Sometimes, they’re just too good.
Have you ever experienced something that was so good, its contemporaries paled in comparison? Few galactic films can compete with Star Wars, for example, and Harry Potter outshines its young adult novel rivals. And can any other restaurant compare to your all time favorite? The answer to a lot of these questions is no, though you can still enjoy yourself while consuming. Yet there’s something special – perhaps damning – about the video game industry that doesn’t always quite yield the same results. Yes, we’ve all played that one game that stands out to us and defines us as gamers (most likely, anyway). But what happens when you play that one game that dulls all others that come after?
Such is my predicament with Nier: Automata two months after its release. If you’ve read my review, you’ll see that I thoroughly enjoyed my time. There’s much to love about this action RPG from publisher Square-Enix, the long awaited sequel to one of the most underrated games of last generation (and one sequel that no one thought would ever see the light of day). Its smooth combat, peculiar but interesting characters, and beautiful soundtrack keep the game fresh and work to instill it within your memories; for me, it and the original Nier stay safely tucked away in the walls of nostalgia.
Few games are layered quite as much as Nier: Automata. In this particular game, each run through of the story opens up a new character and an incredible amount of new material. While you run through the same story line – the same missions, I suppose – the narrative continues to expand. After completing the basic, almost paltry, storytelling of 2B’s story (done so quite intentionally), you begin the game anew as 9S. Through his eyes and with his unique abilities (hacking, for one), 9S is able to open chests previously inaccessible to 2B – each containing archived information that expands on the narrative, new weapons, and quests. Additionally, 9S can hack enemy units or NPCs, allowing him (and the player) to enter the mind of the machine/android and understand more of those characters and driving forces. 9S is also prone to visions (at least the player is, anyway) that elucidate many of the questions left from 2B’s journey.
But the game doesn’t end when you finish 9S’ story. Once you finish his arc, you control 2A, which enables you to finish the narrative. You’re also able to choose which chapters and character you want to go back to explore, meaning you can clean up any missing collectibles (especially since areas are completely inaccessible late in the game) and learn the final missing pieces of your narrative arc. It’s an intuitive expository structure that allows for ultimate exploration and learning the story at your pace and preference.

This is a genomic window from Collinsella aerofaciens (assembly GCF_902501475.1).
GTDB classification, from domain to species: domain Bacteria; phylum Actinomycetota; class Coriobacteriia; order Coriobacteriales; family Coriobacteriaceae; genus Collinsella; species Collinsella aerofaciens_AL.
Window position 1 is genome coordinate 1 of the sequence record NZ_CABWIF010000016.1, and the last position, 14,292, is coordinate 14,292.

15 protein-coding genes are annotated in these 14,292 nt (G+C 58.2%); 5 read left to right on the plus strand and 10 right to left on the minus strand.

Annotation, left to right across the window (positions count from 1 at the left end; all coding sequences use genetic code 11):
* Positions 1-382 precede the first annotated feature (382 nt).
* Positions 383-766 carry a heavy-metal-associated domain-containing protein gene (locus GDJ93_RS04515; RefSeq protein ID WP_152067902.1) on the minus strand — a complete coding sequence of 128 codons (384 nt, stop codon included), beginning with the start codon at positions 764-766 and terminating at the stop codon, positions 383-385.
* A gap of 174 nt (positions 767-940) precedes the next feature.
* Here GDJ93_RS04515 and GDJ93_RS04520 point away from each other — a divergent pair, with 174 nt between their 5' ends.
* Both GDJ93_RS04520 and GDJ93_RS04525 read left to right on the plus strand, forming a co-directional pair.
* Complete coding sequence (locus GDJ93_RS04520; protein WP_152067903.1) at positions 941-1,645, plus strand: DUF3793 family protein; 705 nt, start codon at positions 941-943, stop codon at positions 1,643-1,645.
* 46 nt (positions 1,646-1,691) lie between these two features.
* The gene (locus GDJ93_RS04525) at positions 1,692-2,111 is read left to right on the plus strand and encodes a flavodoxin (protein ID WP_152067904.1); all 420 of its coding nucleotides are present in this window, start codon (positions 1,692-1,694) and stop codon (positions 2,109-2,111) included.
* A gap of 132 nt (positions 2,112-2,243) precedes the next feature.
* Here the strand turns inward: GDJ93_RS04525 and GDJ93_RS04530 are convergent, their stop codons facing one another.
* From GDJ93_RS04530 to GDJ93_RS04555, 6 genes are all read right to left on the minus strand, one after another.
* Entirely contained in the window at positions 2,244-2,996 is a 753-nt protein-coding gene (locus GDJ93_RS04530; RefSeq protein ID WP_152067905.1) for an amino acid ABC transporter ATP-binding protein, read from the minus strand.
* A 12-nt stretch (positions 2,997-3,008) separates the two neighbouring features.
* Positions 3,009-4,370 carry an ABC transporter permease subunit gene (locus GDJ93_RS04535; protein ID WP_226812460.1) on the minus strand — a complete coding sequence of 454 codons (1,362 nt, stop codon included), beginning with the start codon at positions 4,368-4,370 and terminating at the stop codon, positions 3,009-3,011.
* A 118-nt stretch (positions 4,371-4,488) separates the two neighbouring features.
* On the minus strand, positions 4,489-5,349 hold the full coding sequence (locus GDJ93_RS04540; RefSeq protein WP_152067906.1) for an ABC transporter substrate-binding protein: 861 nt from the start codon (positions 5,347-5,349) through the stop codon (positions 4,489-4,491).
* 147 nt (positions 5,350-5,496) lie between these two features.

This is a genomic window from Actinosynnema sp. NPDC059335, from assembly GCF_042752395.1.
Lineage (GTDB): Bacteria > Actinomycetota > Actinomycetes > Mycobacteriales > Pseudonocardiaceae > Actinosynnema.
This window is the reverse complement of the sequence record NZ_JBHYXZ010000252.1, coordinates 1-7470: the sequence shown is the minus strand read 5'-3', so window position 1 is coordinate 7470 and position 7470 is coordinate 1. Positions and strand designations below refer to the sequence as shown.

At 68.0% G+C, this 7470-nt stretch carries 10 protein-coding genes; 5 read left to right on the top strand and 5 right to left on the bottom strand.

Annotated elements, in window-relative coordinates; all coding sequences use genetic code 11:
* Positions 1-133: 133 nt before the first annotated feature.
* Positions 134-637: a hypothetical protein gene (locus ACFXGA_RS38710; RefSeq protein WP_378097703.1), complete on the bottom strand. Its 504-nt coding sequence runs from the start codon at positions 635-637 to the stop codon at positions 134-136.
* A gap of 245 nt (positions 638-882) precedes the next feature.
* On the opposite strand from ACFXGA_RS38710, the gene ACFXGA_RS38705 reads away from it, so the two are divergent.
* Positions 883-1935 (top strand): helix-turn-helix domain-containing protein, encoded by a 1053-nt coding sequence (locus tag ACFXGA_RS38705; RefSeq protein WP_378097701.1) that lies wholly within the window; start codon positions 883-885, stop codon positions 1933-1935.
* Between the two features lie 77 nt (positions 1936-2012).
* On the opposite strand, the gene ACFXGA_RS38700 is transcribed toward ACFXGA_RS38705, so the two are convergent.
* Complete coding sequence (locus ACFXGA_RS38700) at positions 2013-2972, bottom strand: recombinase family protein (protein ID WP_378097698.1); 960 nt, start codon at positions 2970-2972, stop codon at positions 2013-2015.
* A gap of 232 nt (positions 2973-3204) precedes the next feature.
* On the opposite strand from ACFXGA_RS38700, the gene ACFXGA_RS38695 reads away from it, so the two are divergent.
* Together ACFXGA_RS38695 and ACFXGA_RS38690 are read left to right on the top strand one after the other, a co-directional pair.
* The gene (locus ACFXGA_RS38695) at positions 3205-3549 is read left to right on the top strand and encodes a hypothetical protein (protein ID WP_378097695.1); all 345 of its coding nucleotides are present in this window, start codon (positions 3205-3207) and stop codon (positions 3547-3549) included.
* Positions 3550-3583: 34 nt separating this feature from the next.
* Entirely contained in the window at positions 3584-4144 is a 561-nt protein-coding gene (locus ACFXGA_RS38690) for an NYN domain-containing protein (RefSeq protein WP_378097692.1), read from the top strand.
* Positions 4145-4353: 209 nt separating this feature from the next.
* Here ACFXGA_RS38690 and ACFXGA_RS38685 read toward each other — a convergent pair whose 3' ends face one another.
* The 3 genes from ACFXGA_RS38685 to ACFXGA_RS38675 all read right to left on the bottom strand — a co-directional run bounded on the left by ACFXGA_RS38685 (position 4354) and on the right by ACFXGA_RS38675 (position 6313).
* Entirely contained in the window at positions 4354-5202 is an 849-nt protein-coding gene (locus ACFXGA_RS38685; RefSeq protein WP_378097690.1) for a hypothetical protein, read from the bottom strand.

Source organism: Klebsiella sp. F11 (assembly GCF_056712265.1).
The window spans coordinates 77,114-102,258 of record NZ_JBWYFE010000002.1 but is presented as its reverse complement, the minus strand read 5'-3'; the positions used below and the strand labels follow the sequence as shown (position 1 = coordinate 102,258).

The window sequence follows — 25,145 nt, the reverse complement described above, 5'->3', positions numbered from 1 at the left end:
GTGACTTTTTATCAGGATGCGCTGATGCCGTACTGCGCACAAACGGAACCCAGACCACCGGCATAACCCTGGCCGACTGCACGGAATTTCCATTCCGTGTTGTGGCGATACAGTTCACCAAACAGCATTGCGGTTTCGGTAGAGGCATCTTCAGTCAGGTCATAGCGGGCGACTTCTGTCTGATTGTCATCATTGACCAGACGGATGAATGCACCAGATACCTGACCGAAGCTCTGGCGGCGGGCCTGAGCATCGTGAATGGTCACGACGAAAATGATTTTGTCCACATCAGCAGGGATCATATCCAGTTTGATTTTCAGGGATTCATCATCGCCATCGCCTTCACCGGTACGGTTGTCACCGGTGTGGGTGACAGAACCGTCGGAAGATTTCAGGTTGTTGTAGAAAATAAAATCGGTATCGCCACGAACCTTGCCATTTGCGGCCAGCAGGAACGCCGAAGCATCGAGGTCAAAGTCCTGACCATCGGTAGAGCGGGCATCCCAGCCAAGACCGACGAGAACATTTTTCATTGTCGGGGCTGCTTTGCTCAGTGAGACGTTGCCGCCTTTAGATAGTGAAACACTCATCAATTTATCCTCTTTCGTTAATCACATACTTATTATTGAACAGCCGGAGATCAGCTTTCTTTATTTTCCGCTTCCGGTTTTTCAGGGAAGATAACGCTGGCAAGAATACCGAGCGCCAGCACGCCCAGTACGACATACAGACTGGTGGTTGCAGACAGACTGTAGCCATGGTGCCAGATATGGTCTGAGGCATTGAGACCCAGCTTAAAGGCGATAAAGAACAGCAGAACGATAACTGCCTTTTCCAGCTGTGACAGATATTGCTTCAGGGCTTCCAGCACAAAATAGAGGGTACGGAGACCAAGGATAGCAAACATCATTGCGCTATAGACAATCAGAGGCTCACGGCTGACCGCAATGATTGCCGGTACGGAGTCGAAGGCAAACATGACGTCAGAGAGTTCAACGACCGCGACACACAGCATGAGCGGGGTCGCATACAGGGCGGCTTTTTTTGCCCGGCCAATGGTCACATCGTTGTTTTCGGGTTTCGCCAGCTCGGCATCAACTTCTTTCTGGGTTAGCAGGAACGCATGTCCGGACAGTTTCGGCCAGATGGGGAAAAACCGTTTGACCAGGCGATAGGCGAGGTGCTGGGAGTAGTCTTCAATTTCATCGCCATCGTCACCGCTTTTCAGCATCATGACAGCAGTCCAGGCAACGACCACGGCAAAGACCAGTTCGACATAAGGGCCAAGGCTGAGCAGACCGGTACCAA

But even if my claims were unjustifiable (I truly believe this game is special, so I believe them to be justified), there’s just something about the Nier franchise that I can’t help but love. And while the joy having found true love in the gaming industry is a joyous and wonderful thing indeed, it also severely impacts my ability to find things to like in other games. It’s something that I know will eventually pass – the same thing happened when I finished my Nier platinum – but it requires time to rectify.
For example, I’m still working on my Nier: Automata platinum. In the meantime, I change in various games (especially since I’m subscribed to Gamefly) from time-to-time. But these games never stick. Gamefly just sent me Prey, a game I had been on the fence about but was super excited to see being sent my way. Published by Bethesda, Prey has a beautiful aesthetic and is set in a horror/thriller sci-fi setting – something which, for me, has a huge potential to strike gold. The verdict? I can’t really force myself to play it. I’m not enjoying it. Likewise, I’m working on a review for Dragon Quest Heroes 2, a personally highly anticipated sequel to Dragon Quest Heroes from a couple years ago. The gameplay is fun, and the game has improved on much from the first, but I just can’t get into it. Hell, even Breath of the Wild paled in comparison to Nier: Automata for me.
And that’s what worries me. I know my time as a hardcore gamer is nearing its end. I’m married now, and I want children. My biological clock is ticking, and I know that my life is changing. And that’s great; I’m pumped. But I don’t want to lose the parts of me that make up me. I want to continue loving my games, enjoying the escape into some well constructed narratives and worlds. I want to continue having an outlet for my frustrations or a place to let my imagination run rampant. I don’t doubt that I’ll get back into that groove, so to speak, but it’s something – every time around – that begins to gnaw at my growing concerns.
Still, I suppose if I consider it all in the grand scheme of things – it’s a good problem to have. As Alfred, Lord Tennyson famously wrote in his poem “In Memoriam A.H.H.”:
“‘Tis better to have loved and lost than never to have loved at all.”
Regardless of what I experience in the future, I know I’ll always have these memories to fall back upon, and the nostalgia will save the day.